Here at Food52, we love recipes -- but do we always use them? Of course not. Because once you realize you don't always need a recipe, you'll make your favorite dishes a lot more often.
Today: Let a savory, warming broth be the blank canvas of your winter meals.
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Resolutions aside, January is the time for miso soup. It has that sort of healing and comforting and fortifying quality that we need to carry us through winter’s nastiness, but it never feels obligatory or medicinal, like that weird cayenne-lemon cocktail your roommate is trying to foist on you. Miso soup is comfort food that looks nothing like comfort food -- and all you really need to keep it in your back pocket is a bit of miso in your fridge, some kombu in your pantry, and an inventory of potential add-ins.
Its heft can ebb and flow depending on your cravings and the ingredients you have on hand: Call it dinner by adding soba noodles and tofu; pack it full of vegetables for a light lunch; or, if the flu finds you, nurse a pot of broth all day while hidden under blankets watching endless episodes of Scandal. (Here’s a fun exercise: Pretend that you are Olivia Pope and that your miso soup is a bottle of red wine.)
Whatever you add to it, and however you eat it, resolve to make miso soup your new staple this winter. If routine makes you feel safe and warm, you can keep it minimalistic at all times; if you hate monotony, you can treat it like a reliable starting point for improvisation. Either way, it’ll still be cheaper -- and quicker -- than takeout.
Here's how to make basic miso soup, with whatever add-ins you like, without a recipe:
1. Make your stock. The most common route is traditional dashi made with kombu (dried seaweed) and bonito flakes (dried tuna) -- make it and you’ll essentially be reconstituting an ocean, leeching these ingredients of their umami and salt. If you avoid fish -- or you feel like buying one fewer specialty ingredient -- you can nix the bonito and go kombu-only, or bolster the broth with dried mushrooms.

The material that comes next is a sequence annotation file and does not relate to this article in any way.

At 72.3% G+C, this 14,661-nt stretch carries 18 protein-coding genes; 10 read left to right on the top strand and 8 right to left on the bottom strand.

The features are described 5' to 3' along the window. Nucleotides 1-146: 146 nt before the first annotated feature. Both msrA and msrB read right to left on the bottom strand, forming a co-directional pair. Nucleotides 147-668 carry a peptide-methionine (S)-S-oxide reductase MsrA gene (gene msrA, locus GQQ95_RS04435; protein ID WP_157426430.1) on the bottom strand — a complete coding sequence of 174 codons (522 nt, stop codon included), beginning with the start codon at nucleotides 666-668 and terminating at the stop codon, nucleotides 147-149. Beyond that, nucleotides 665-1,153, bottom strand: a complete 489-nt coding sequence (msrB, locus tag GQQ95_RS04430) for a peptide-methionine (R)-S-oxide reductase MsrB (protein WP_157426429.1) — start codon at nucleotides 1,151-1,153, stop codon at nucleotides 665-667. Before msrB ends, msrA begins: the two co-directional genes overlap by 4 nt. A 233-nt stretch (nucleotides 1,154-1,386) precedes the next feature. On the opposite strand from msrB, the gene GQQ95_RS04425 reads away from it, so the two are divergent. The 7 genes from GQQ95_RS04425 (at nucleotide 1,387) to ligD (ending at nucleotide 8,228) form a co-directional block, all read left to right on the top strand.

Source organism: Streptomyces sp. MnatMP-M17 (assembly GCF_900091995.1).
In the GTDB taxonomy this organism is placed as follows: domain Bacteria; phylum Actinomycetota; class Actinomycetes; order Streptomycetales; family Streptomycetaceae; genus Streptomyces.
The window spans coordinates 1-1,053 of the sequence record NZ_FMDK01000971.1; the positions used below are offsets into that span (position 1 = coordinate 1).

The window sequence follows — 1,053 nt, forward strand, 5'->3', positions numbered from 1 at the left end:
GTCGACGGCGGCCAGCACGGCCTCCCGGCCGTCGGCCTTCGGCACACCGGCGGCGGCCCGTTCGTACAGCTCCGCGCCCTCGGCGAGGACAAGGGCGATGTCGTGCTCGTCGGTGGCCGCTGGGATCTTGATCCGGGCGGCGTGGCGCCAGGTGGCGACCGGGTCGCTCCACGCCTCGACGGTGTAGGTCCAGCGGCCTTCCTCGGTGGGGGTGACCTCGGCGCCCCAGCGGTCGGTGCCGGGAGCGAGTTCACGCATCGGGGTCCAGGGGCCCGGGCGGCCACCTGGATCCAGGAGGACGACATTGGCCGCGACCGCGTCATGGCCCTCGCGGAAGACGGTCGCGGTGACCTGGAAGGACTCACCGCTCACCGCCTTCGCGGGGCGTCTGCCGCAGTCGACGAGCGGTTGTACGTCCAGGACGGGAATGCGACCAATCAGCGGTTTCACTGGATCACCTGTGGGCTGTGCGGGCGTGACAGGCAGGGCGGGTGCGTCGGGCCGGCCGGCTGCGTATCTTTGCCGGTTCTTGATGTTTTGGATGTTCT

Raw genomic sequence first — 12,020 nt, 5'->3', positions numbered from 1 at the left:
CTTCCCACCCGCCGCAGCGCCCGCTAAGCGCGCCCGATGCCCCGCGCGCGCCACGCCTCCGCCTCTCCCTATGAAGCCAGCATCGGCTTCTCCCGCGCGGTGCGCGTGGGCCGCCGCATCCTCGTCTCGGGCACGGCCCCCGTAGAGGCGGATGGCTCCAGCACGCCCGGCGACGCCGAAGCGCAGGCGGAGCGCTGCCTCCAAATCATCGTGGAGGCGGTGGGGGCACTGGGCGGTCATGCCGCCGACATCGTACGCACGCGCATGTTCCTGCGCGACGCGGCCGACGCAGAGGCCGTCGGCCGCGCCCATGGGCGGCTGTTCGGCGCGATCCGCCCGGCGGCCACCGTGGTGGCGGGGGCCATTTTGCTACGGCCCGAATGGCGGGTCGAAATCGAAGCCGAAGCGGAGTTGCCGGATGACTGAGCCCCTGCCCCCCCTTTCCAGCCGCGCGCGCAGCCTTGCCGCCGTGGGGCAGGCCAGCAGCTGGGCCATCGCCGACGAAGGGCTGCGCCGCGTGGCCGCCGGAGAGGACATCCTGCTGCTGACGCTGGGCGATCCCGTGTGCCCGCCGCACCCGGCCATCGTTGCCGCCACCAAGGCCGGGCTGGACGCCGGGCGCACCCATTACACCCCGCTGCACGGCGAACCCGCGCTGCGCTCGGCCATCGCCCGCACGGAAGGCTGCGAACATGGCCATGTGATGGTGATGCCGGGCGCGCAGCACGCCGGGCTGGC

If you're in a hurry, you can skip this step and make your soup with plain old water; the miso carries enough weight that it can stand on its own, especially when padded with mix-ins and garnishes.
2. Prepare your mix-ins. Roast or sauté any vegetable that are sturdier than leafy greens. Boil soba noodles (and rinse them with water afterwards). Soft boil an egg, or press and slice some firm tofu.
3. Make a miso slurry, then simmer -- gently. If you mix a big lump of miso into simmering liquid, it will stay clumpy, refusing to blend as smoothly as you want it to. To avoid this, spoon your miso into a small bowl -- start with 1/2 to 1 tablespoon for each cup of liquid -- and then add in a small ladleful of your broth and whisk until you have a smooth slurry. Add that back to the pot, then simmer gently for a few minutes, making sure not to bring it to a boil. A gentle simmer will ensure the best flavor (boiling is said to "spoil" miso's flavors and aromas). Taste and, if your broth is too mild for your taste, add more miso (again with the slurry techique).
4. Add in your mix-ins. Try sautéed mushrooms, small cubes of tofu, seaweed, a soft-cooked egg, noodles, cooked shrimp, freshly grated ginger, greens, scallions...just make sure whatever you choose is bite-sized and not too tough or crunchy. Eating miso soup should never be a challenge. Simmer for another couple minutes.
5. Serve your soup and grab a whole bunch of garnishes: Sesame oil! Pepper flakes! Soy sauce! Herbs! Sriracha! All good options. Resolve to make some more next week.
Photos by James Ransom
A New Way to Dinner, co-authored by Food52's founders Amanda Hesser and Merrill Stubbs, is an indispensable playbook for stress-free meal-planning (hint: cook foundational dishes on the weekend and mix and match ‘em through the week).